Nanotech to make produce safer?

Nearly half of foodborne illnesses in the U.S. from 1998 through 2008 have been attributed to contaminated fresh produce. Prevention and control of bacterial contamination on fresh produce is critical to ensure food safety. The current strategy remains industrial washing of the product in water containing chlorine.

(an effective on-farm food safety program helps)

lettuceHowever, due to sanitizer ineffectiveness there is an urgent need to identify alternative antimicrobials, particularly those of natural origin, for the produce industry.

A team of researchers at Wayne State University have been exploring natural, safe and alternative antimicrobials to reduce bacterial contamination. Plant essential oils such as those from thyme, oregano and clove are known to have a strong antimicrobial effect, but currently their use in food protection is limited due to their low solubility in water. The team, led by Yifan Zhang, Ph.D., assistant professor of nutrition and food science in the College of Liberal Arts and Sciences, explored ways to formulate oil nanoemulsions to increase the solubility and stability of essential oils, and consequently, enhance their antimicrobial activity.

“Much of the research on the antimicrobial efficacy of essential oils has been conducted using products made by mixing immiscible oils in water or phosphate buffered saline,” said Zhang. “However, because of the hydrophobic nature of essential oils, organic compounds from produce may interfere with reducing the sanitizing effect or duration of the effectiveness of these essential oils. Our team set out to find a new approach to inhibit these bacteria with the use of oregano oil, one of the most effective plant essential oils with antimicrobial effect.”

Zhang, and then-Ph.D. student, Kanika Bhargava, currently assistant professor of human environmental sciences at the University of Central Oklahoma, approached Sandro da Rocha, Ph.D., associate professor of chemical engineering and materials science in the College of Engineering at Wayne State, to explore options.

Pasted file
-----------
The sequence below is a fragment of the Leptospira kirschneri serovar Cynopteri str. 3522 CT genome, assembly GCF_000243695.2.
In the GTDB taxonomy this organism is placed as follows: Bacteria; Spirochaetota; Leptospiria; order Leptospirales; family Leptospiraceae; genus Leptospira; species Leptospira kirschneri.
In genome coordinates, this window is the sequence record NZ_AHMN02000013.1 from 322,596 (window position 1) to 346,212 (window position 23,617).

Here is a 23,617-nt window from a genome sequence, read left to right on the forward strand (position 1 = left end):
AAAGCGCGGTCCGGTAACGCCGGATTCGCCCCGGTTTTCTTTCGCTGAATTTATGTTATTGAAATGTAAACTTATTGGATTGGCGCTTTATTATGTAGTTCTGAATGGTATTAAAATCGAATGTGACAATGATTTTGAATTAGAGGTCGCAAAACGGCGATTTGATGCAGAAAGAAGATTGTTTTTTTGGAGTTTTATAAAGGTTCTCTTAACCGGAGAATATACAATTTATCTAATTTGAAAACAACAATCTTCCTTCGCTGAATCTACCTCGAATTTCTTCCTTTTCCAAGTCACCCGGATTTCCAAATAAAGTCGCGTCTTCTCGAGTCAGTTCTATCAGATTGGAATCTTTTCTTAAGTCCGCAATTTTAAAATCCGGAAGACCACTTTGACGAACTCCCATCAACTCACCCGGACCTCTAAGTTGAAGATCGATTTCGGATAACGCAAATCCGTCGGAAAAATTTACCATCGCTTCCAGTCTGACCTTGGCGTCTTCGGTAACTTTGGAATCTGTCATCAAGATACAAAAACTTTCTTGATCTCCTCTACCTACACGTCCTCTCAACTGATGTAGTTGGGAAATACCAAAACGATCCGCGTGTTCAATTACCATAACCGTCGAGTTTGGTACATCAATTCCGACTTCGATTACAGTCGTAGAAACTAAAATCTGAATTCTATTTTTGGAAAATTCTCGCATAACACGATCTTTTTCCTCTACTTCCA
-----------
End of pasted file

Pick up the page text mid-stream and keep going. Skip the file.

“In our research, we discovered that oregano oil was able to inhibit common foodborne bacteria, such as E. coli O157, Salmonella and Listeria, in artificially contaminated fresh lettuce” said Zhang. “We wanted to explore the possibility of a nanodelivery system for the oil, which is an area of expertise of Dr. da Rocha.”

The team initially considered the use of solid polymeric nanoparticles for the delivery of the oil, but da Rocha suggested the use of nanoemulsions.

“My team felt the use of nanoemulsions would improve the rate of release compared to other nanoformulations, and the ability of the food grade surfactant to wet the surface of the produce,” said da Rocha. “We were able to reduce L. monocytogenes, S. Typhimurium, and E. coli O157 on fresh lettuce. Former Ph.D. student Denise S. Conti, now at the Generics Division of the FDA, helped design the nanocarriers and characterize them.”

The team added that while there is still work to be done, their study suggests promise for the use of essential oil nanoemulsions as a natural alternative to chemicals for safety controls in produce.

“Our future research aims to investigate the antimicrobial effects of essential oil nanoemulsions in various combinations, as well as formulate the best proportions of each ingredient at the lowest possible necessary levels needed for food application, which ultimately will aid in maintaining the taste of the produce.”

More information: The study, “Application of an oregano oil nanoemulsion to the control of foodborne bacteria on fresh lettuce” appears in the May 2015 issue of Food Microbiology.

Slowing bacteria’s ‘happy dance’ improves food safety

New nanotechnology developed by University of Guelph researchers that stops pathogenic bacteria from doing their happy dance might help improve food safety.

ListeriaIn an article published this week in the Royal Society of Chemistry’s Lab on a Chip Journal, the team describes nanotechnology used to study how food preservatives such as vinegar can control individual cells of Listeria monocytogenes.

In 2008, this bug killed 23 people after contaminating meat-processing equipment at Canadian-based Maple Leaf Foods.

Besides lead author Evan Wright, third-year biological engineering, the team consisted of Guelph engineering professor Suresh Neethirajan; Prof. Keith Warriner, Department of Food Science; and Scott Retterer and Bernadetta Srijanto, Oak Ridge National Laboratory in Tennessee.

In Neethirajan’s bio-nano lab, the researchers developed a nano-porous microfluidic device to see how individual Listeria cells respond to acetic acid (vinegar).

This technology is much more precise than traditional methods of measuring how preservatives affect microbes.

Adding more vinegar slowed the bacteria and made them move more randomly and with less end-over-end tumbling – what Neethirajan calls “dancing.” Those changes indicate stress, meaning that the bacteria are less able to make biofilms and become less infective.

“We know exactly at what moment the bacterial change in motility occurs in relationship to the change in concentration,” said Neethirajan.

Listeria can grow over a wide range of temperatures and withstand many stresses.

“This is a powerful technology with strong potential,” said Warriner, a microbiologist who has studied bacterial food outbreaks. “It’s a method of testing the mode of action of preservatives in food systems.”